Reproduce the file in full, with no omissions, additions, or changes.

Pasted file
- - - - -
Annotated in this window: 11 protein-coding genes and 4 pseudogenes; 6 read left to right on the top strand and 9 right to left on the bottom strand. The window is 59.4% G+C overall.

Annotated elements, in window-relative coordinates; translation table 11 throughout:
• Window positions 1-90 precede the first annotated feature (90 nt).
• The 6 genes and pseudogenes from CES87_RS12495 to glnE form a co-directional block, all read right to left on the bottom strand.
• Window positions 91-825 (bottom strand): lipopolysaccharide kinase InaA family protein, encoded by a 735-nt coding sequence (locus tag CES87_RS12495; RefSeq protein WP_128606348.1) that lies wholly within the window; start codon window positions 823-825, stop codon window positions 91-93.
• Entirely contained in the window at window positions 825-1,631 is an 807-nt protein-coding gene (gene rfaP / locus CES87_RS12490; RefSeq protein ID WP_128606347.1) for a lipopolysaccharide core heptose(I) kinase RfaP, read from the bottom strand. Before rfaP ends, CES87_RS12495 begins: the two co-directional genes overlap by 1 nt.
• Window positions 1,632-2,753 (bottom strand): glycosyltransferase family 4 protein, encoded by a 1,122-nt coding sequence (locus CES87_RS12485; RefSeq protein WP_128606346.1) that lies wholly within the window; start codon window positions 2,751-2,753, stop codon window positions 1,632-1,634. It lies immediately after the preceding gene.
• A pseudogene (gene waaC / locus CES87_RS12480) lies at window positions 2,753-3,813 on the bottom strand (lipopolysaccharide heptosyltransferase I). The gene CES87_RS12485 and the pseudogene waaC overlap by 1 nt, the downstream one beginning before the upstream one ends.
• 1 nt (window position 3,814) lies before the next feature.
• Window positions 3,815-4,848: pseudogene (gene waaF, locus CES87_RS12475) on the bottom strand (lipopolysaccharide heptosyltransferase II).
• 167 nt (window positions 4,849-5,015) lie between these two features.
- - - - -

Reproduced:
Annotated in this window: 11 protein-coding genes and 4 pseudogenes; 6 read left to right on the top strand and 9 right to left on the bottom strand. The window is 59.4% G+C overall.

Annotated elements, in window-relative coordinates; translation table 11 throughout:
• Window positions 1-90 precede the first annotated feature (90 nt).
• The 6 genes and pseudogenes from CES87_RS12495 to glnE form a co-directional block, all read right to left on the bottom strand.
• Window positions 91-825 (bottom strand): lipopolysaccharide kinase InaA family protein, encoded by a 735-nt coding sequence (locus tag CES87_RS12495; RefSeq protein WP_128606348.1) that lies wholly within the window; start codon window positions 823-825, stop codon window positions 91-93.
• Entirely contained in the window at window positions 825-1,631 is an 807-nt protein-coding gene (gene rfaP / locus CES87_RS12490; RefSeq protein ID WP_128606347.1) for a lipopolysaccharide core heptose(I) kinase RfaP, read from the bottom strand. Before rfaP ends, CES87_RS12495 begins: the two co-directional genes overlap by 1 nt.
• Window positions 1,632-2,753 (bottom strand): glycosyltransferase family 4 protein, encoded by a 1,122-nt coding sequence (locus CES87_RS12485; RefSeq protein WP_128606346.1) that lies wholly within the window; start codon window positions 2,751-2,753, stop codon window positions 1,632-1,634. It lies immediately after the preceding gene.
• A pseudogene (gene waaC / locus CES87_RS12480) lies at window positions 2,753-3,813 on the bottom strand (lipopolysaccharide heptosyltransferase I). The gene CES87_RS12485 and the pseudogene waaC overlap by 1 nt, the downstream one beginning before the upstream one ends.
• 1 nt (window position 3,814) lies before the next feature.
• Window positions 3,815-4,848: pseudogene (gene waaF, locus CES87_RS12475) on the bottom strand (lipopolysaccharide heptosyltransferase II).
• 167 nt (window positions 4,849-5,015) lie between these two features.